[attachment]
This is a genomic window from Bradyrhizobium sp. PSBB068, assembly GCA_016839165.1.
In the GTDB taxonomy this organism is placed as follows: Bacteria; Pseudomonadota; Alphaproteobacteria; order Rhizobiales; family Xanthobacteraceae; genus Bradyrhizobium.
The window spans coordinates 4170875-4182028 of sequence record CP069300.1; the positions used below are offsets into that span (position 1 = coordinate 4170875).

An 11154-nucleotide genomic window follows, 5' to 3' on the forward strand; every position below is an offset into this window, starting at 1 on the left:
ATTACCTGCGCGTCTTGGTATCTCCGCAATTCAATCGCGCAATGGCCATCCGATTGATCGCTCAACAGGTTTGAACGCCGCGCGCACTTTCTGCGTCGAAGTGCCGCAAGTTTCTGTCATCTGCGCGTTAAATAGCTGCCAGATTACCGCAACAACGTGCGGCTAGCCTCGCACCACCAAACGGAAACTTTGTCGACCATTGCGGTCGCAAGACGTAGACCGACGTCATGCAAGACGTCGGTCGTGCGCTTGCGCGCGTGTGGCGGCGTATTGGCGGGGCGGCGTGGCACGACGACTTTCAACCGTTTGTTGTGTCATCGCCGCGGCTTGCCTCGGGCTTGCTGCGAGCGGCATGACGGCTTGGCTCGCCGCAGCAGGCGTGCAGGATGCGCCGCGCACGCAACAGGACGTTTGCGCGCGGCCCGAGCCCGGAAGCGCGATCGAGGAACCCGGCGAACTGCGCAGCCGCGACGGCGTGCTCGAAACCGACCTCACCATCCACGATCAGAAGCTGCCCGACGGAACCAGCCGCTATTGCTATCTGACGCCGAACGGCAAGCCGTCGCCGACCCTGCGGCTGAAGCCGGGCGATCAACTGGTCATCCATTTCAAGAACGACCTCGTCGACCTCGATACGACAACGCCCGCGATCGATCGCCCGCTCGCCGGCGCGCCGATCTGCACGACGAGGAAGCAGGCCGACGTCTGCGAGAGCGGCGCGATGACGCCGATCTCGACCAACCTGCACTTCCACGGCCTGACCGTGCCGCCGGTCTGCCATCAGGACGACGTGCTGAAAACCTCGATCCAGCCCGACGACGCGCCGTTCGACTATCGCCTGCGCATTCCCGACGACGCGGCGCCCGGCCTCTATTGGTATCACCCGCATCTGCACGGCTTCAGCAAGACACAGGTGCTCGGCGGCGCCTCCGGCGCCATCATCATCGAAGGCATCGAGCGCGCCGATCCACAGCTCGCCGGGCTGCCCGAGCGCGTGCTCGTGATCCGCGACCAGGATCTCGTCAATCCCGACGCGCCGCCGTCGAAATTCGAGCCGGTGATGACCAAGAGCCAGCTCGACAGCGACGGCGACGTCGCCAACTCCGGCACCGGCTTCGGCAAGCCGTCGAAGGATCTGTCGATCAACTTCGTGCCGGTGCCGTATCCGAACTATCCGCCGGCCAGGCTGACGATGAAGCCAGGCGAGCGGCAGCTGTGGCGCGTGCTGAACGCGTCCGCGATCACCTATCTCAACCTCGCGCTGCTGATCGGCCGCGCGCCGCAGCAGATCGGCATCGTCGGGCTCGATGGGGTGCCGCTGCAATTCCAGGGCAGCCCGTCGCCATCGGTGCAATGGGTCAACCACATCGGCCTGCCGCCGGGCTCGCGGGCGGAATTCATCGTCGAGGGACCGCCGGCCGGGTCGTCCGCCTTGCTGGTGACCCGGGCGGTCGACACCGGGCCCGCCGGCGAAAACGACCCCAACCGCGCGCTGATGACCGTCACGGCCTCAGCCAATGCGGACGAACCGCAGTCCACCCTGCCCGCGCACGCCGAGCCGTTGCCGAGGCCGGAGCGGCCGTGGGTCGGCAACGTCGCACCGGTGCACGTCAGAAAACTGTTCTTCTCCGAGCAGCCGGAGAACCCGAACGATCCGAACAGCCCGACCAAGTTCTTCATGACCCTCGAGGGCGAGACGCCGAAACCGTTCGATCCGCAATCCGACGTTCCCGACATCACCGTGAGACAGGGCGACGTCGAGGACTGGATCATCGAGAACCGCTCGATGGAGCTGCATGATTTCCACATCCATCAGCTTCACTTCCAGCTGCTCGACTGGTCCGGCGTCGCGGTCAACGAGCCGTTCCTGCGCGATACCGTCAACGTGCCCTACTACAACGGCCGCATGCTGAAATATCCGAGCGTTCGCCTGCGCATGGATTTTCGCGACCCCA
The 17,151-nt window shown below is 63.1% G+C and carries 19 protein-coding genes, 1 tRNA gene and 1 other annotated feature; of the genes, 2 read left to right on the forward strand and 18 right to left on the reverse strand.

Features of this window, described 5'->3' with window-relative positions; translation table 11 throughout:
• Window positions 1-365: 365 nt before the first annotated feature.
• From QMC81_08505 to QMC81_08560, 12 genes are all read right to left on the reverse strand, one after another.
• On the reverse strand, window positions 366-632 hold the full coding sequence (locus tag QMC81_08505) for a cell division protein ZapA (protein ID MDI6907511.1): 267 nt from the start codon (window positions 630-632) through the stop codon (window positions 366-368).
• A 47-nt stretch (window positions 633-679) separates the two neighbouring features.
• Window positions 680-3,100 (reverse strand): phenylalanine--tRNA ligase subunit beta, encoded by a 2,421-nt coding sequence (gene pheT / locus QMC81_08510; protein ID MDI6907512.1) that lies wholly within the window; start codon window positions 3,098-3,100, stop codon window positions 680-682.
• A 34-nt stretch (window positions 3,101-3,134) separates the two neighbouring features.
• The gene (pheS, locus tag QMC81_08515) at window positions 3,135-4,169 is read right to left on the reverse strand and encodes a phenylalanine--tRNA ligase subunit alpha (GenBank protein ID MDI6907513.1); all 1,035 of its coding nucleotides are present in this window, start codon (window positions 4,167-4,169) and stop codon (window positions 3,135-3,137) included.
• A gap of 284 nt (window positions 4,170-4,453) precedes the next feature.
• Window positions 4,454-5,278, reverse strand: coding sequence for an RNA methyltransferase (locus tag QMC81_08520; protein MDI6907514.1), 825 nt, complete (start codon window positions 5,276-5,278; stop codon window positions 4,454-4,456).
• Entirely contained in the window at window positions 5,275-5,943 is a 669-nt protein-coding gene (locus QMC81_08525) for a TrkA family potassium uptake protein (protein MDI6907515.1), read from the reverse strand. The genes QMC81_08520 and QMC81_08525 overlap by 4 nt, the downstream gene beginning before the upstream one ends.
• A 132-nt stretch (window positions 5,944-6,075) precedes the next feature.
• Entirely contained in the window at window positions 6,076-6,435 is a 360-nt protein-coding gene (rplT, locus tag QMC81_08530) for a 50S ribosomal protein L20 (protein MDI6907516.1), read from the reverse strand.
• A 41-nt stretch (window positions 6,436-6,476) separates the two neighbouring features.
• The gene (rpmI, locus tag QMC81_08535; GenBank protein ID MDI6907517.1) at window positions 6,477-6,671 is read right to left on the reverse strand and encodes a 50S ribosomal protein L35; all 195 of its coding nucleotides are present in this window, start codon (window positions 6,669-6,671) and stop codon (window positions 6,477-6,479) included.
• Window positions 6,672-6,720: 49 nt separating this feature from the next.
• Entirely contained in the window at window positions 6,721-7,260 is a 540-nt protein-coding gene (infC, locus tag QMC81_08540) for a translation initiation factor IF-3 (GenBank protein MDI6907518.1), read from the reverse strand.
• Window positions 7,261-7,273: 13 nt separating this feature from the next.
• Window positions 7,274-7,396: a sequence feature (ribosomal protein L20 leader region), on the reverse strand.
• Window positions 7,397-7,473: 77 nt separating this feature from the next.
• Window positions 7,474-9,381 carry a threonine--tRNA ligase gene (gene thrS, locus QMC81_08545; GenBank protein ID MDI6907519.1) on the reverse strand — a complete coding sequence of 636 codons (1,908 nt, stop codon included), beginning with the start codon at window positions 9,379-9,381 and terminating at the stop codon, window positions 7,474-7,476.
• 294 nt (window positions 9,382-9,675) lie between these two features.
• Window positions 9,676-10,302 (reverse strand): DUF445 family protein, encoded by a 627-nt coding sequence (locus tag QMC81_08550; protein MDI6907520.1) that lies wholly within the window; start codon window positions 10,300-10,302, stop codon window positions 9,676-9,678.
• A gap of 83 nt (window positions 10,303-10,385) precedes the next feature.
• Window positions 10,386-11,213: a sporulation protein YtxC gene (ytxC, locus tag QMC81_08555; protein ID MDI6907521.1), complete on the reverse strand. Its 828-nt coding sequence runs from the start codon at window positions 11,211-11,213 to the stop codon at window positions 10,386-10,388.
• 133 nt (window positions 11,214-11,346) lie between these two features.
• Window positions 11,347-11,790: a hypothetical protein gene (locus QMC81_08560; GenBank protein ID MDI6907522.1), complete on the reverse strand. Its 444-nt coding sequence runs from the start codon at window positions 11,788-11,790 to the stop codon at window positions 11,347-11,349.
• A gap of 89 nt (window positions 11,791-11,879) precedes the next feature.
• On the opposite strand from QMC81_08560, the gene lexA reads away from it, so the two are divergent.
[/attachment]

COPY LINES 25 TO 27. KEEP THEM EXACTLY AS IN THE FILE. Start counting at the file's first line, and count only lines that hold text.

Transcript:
• Window positions 7,274-7,396: a sequence feature (ribosomal protein L20 leader region), on the reverse strand.
• Window positions 7,397-7,473: 77 nt separating this feature from the next.
• Window positions 7,474-9,381 carry a threonine--tRNA ligase gene (gene thrS, locus QMC81_08545; GenBank protein ID MDI6907519.1) on the reverse strand — a complete coding sequence of 636 codons (1,908 nt, stop codon included), beginning with the start codon at window positions 9,379-9,381 and terminating at the stop codon, window positions 7,474-7,476.